A new carbon tax in Australia that will come into effect in a year has forced the country's carriers to raise cost estimates and issue warnings that these could be passed on to customers in the form of higher fares.
The government-imposed carbon tax forces Australia's top 500 polluters to pay A$23 ($24) for each metric tonne of carbon they emit, and will be imposed from 1 July 2012.
While international aviation fuel will be excluded from the scheme, domestic carriers would have to bear the tax through an increase in domestic fuel excise.
Qantas Airways estimates the tax would lead to a cost impact of about A$110-115 million on its group financial results for the fiscal year ending 30 June 2013, and expects a hike of about A$3.50 on the price of a single domestic flight sector.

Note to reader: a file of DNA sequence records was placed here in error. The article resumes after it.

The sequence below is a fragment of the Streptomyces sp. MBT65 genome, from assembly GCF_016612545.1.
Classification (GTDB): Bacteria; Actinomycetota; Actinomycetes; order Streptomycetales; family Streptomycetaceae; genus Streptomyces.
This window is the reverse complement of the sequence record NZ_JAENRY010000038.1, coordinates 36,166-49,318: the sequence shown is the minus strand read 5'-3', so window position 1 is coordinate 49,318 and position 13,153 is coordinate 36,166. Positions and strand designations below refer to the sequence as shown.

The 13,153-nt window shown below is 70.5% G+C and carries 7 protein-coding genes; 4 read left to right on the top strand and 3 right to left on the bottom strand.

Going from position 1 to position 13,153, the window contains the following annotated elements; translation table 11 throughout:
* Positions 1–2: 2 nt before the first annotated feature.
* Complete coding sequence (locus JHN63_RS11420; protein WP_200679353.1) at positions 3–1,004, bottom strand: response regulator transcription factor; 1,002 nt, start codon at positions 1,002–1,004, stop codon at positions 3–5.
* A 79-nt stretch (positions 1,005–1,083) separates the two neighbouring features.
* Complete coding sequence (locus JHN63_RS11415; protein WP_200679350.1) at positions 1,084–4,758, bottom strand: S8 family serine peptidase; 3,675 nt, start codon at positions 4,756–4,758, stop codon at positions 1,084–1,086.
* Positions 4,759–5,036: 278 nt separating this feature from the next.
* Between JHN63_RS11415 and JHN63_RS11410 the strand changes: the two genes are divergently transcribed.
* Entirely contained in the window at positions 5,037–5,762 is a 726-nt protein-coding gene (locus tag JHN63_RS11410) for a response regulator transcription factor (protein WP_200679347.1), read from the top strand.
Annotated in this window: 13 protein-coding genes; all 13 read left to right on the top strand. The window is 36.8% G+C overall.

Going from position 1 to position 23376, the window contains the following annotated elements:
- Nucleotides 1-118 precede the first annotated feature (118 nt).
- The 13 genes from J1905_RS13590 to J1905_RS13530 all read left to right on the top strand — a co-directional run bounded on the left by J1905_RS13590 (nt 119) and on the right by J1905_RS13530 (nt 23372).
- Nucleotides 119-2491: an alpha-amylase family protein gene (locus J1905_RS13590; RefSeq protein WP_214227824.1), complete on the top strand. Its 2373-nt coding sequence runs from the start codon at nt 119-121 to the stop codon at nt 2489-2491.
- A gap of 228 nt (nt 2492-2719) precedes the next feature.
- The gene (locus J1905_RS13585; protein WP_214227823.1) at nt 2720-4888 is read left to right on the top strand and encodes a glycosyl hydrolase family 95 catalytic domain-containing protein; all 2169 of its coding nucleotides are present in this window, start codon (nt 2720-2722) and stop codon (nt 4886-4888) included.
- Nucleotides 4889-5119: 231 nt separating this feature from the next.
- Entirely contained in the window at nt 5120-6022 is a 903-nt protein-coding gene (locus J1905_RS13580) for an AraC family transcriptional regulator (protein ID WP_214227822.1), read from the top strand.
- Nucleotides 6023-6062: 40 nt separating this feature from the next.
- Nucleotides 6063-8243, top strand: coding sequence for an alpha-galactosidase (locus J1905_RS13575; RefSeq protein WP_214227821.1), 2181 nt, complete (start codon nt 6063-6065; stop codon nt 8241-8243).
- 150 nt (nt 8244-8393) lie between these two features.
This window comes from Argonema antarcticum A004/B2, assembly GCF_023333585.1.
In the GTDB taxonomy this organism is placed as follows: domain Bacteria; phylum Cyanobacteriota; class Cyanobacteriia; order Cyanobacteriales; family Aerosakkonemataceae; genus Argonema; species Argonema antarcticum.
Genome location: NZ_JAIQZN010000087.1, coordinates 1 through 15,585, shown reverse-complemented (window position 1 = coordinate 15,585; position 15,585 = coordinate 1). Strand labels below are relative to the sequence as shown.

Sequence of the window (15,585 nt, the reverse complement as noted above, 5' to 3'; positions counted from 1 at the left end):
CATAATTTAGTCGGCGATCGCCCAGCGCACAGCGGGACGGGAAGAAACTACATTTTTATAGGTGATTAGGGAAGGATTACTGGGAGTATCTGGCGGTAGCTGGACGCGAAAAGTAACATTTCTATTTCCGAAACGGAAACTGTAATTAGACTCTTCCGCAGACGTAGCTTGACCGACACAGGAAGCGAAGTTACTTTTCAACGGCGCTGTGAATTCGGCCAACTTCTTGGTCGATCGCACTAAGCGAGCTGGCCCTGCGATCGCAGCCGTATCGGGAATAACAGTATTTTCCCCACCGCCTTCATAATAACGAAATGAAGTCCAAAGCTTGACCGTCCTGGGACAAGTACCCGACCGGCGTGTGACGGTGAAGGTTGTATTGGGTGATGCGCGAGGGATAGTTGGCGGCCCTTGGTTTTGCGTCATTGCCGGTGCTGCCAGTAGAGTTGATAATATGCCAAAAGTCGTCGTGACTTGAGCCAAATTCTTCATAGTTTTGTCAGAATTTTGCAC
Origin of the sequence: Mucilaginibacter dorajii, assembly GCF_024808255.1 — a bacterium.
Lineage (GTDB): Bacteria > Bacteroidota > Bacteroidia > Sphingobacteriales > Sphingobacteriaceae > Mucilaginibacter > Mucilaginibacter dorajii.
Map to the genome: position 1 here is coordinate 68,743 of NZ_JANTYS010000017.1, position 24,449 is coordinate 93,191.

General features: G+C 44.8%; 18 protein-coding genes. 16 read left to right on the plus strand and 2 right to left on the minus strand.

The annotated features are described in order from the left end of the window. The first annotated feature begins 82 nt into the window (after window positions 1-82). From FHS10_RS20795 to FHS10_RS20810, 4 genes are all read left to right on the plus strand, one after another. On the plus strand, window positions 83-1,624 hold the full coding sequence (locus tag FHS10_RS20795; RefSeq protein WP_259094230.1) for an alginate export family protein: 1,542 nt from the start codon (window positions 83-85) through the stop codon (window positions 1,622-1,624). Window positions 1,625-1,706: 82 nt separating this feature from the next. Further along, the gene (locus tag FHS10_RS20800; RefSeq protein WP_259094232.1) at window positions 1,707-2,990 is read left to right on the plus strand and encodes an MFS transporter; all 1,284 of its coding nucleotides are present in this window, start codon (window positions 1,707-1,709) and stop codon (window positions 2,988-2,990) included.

"In the context of the significant challenges facing the global aviation industry, the Qantas group will be unable to absorb the additional costs associated with the carbon price and there will be a full pass-through to customers," the Oneworld carrier said.
Virgin Australia forecasted an impact of A$45 million and a A$3 rise on each flight sector.
Regional carrier Regional Express has spoken out strongly against the tax, saying it and other earlier-announced government measures would lead to a cost impact of A$6 million a year.
Chris Hine, the airline's chief operating officer, said the measures could force smaller regional operators out of business.
"We call on the federal government to consult with regional aviation with the hope that the government will strongly reconsider its position on regional air services before it is too late," he said.
Source: Flight International